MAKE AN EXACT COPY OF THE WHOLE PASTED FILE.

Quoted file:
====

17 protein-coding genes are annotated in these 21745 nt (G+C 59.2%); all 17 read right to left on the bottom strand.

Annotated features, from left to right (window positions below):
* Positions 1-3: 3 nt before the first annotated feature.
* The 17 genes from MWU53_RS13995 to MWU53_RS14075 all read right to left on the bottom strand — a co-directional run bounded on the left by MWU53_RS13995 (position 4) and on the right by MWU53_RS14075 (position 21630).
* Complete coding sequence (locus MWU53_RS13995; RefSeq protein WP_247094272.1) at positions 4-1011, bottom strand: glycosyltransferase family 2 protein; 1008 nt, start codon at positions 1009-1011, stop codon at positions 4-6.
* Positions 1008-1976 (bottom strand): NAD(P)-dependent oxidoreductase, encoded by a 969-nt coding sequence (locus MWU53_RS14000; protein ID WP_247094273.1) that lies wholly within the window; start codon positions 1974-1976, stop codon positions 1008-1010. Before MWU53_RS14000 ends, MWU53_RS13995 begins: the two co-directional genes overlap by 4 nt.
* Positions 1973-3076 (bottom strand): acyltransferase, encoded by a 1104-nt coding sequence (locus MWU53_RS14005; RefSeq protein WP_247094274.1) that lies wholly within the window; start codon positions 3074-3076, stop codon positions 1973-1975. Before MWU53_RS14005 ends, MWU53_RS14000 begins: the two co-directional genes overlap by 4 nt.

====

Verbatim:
17 protein-coding genes are annotated in these 21745 nt (G+C 59.2%); all 17 read right to left on the bottom strand.

Annotated features, from left to right (window positions below):
* Positions 1-3: 3 nt before the first annotated feature.
* The 17 genes from MWU53_RS13995 to MWU53_RS14075 all read right to left on the bottom strand — a co-directional run bounded on the left by MWU53_RS13995 (position 4) and on the right by MWU53_RS14075 (position 21630).
* Complete coding sequence (locus MWU53_RS13995; RefSeq protein WP_247094272.1) at positions 4-1011, bottom strand: glycosyltransferase family 2 protein; 1008 nt, start codon at positions 1009-1011, stop codon at positions 4-6.
* Positions 1008-1976 (bottom strand): NAD(P)-dependent oxidoreductase, encoded by a 969-nt coding sequence (locus MWU53_RS14000; protein ID WP_247094273.1) that lies wholly within the window; start codon positions 1974-1976, stop codon positions 1008-1010. Before MWU53_RS14000 ends, MWU53_RS13995 begins: the two co-directional genes overlap by 4 nt.
* Positions 1973-3076 (bottom strand): acyltransferase, encoded by a 1104-nt coding sequence (locus MWU53_RS14005; RefSeq protein WP_247094274.1) that lies wholly within the window; start codon positions 3074-3076, stop codon positions 1973-1975. Before MWU53_RS14005 ends, MWU53_RS14000 begins: the two co-directional genes overlap by 4 nt.